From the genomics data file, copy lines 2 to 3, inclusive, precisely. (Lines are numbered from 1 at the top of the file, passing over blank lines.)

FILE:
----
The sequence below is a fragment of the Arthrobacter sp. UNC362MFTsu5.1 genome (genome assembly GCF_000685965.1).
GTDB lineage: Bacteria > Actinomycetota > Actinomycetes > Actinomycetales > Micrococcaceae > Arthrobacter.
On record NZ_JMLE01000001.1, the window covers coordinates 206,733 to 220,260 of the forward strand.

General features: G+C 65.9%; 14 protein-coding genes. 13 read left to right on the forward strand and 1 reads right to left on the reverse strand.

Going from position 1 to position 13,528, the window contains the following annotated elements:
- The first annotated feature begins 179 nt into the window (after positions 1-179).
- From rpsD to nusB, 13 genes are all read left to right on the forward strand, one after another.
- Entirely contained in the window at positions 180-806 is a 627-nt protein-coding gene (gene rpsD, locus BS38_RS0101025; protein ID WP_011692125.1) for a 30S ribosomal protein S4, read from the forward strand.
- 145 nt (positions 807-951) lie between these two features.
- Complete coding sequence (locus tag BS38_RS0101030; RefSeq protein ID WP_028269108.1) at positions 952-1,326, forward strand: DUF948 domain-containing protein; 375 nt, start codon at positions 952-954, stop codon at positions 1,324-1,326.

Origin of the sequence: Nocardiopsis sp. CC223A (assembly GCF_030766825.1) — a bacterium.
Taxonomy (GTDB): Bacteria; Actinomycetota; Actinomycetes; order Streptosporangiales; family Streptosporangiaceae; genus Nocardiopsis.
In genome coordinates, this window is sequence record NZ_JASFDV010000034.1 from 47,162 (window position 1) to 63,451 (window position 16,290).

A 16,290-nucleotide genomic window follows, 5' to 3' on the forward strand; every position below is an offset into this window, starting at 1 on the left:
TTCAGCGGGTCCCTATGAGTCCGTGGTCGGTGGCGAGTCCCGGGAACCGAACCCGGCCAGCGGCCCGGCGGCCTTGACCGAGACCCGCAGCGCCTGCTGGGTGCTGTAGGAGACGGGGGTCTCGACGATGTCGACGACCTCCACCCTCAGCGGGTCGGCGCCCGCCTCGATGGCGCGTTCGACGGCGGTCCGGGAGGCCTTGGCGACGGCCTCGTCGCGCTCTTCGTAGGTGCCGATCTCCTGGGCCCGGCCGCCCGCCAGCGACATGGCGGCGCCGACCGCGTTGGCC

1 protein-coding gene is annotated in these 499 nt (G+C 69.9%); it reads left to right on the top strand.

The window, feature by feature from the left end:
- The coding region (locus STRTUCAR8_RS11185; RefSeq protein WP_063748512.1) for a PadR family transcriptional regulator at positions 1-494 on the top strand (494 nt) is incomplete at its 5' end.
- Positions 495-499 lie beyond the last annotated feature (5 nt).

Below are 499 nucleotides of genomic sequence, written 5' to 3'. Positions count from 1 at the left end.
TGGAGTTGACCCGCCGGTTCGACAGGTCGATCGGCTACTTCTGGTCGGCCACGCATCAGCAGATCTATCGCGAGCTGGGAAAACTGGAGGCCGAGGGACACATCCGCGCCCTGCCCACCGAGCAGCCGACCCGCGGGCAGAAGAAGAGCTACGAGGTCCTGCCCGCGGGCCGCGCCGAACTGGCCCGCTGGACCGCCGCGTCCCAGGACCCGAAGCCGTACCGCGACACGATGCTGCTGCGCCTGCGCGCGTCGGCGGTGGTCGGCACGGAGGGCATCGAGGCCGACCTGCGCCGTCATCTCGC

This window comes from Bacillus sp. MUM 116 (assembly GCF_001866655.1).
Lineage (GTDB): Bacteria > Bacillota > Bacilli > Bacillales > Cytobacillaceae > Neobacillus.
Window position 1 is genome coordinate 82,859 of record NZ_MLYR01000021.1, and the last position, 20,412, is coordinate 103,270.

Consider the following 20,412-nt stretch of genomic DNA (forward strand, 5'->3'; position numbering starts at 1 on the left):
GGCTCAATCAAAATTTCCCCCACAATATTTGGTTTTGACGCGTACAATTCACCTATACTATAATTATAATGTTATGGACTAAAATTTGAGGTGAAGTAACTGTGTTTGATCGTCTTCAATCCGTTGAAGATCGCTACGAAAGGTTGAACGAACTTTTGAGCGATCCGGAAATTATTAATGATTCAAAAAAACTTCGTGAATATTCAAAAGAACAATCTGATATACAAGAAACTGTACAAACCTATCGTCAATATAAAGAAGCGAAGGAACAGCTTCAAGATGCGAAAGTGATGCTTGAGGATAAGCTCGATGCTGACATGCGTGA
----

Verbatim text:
GTDB lineage: Bacteria > Actinomycetota > Actinomycetes > Actinomycetales > Micrococcaceae > Arthrobacter.
On record NZ_JMLE01000001.1, the window covers coordinates 206,733 to 220,260 of the forward strand.